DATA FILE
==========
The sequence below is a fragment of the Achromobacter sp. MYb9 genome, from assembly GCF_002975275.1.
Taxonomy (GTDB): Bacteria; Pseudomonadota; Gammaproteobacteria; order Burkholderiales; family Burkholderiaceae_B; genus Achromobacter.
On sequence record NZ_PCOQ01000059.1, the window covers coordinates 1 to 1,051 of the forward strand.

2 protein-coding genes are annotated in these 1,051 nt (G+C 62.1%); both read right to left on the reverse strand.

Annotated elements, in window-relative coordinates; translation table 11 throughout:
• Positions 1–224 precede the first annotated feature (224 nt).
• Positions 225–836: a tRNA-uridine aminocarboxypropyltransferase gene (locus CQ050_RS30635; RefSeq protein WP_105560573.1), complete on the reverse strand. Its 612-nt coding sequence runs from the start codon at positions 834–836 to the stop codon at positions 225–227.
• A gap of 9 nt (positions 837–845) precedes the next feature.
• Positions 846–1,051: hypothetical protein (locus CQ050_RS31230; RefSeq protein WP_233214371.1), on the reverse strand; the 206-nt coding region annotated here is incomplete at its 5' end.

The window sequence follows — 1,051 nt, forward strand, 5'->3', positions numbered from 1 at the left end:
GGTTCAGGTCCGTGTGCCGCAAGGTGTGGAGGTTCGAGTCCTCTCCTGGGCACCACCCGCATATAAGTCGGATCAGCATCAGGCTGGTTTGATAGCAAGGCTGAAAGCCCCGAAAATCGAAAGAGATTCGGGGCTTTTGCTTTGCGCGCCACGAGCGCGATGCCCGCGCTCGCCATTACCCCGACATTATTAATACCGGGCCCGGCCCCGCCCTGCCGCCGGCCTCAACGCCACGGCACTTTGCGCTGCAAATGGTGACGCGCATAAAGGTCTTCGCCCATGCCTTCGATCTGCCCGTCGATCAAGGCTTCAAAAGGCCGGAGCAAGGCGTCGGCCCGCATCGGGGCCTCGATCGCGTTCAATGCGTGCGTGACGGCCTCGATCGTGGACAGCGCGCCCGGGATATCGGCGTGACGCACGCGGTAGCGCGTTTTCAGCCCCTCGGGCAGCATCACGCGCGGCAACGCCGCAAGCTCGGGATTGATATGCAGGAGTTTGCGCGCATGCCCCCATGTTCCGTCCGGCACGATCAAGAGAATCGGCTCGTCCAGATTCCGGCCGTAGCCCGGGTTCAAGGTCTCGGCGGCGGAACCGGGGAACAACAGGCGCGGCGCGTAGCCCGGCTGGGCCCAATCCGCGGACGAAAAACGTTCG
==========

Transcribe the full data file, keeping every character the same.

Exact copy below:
The sequence below is a fragment of the Achromobacter sp. MYb9 genome, from assembly GCF_002975275.1.
Taxonomy (GTDB): Bacteria; Pseudomonadota; Gammaproteobacteria; order Burkholderiales; family Burkholderiaceae_B; genus Achromobacter.
On sequence record NZ_PCOQ01000059.1, the window covers coordinates 1 to 1,051 of the forward strand.

2 protein-coding genes are annotated in these 1,051 nt (G+C 62.1%); both read right to left on the reverse strand.

Annotated elements, in window-relative coordinates; translation table 11 throughout:
• Positions 1–224 precede the first annotated feature (224 nt).
• Positions 225–836: a tRNA-uridine aminocarboxypropyltransferase gene (locus CQ050_RS30635; RefSeq protein WP_105560573.1), complete on the reverse strand. Its 612-nt coding sequence runs from the start codon at positions 834–836 to the stop codon at positions 225–227.
• A gap of 9 nt (positions 837–845) precedes the next feature.
• Positions 846–1,051: hypothetical protein (locus CQ050_RS31230; RefSeq protein WP_233214371.1), on the reverse strand; the 206-nt coding region annotated here is incomplete at its 5' end.

The window sequence follows — 1,051 nt, forward strand, 5'->3', positions numbered from 1 at the left end:
GGTTCAGGTCCGTGTGCCGCAAGGTGTGGAGGTTCGAGTCCTCTCCTGGGCACCACCCGCATATAAGTCGGATCAGCATCAGGCTGGTTTGATAGCAAGGCTGAAAGCCCCGAAAATCGAAAGAGATTCGGGGCTTTTGCTTTGCGCGCCACGAGCGCGATGCCCGCGCTCGCCATTACCCCGACATTATTAATACCGGGCCCGGCCCCGCCCTGCCGCCGGCCTCAACGCCACGGCACTTTGCGCTGCAAATGGTGACGCGCATAAAGGTCTTCGCCCATGCCTTCGATCTGCCCGTCGATCAAGGCTTCAAAAGGCCGGAGCAAGGCGTCGGCCCGCATCGGGGCCTCGATCGCGTTCAATGCGTGCGTGACGGCCTCGATCGTGGACAGCGCGCCCGGGATATCGGCGTGACGCACGCGGTAGCGCGTTTTCAGCCCCTCGGGCAGCATCACGCGCGGCAACGCCGCAAGCTCGGGATTGATATGCAGGAGTTTGCGCGCATGCCCCCATGTTCCGTCCGGCACGATCAAGAGAATCGGCTCGTCCAGATTCCGGCCGTAGCCCGGGTTCAAGGTCTCGGCGGCGGAACCGGGGAACAACAGGCGCGGCGCGTAGCCCGGCTGGGCCCAATCCGCGGACGAAAAACGTTCG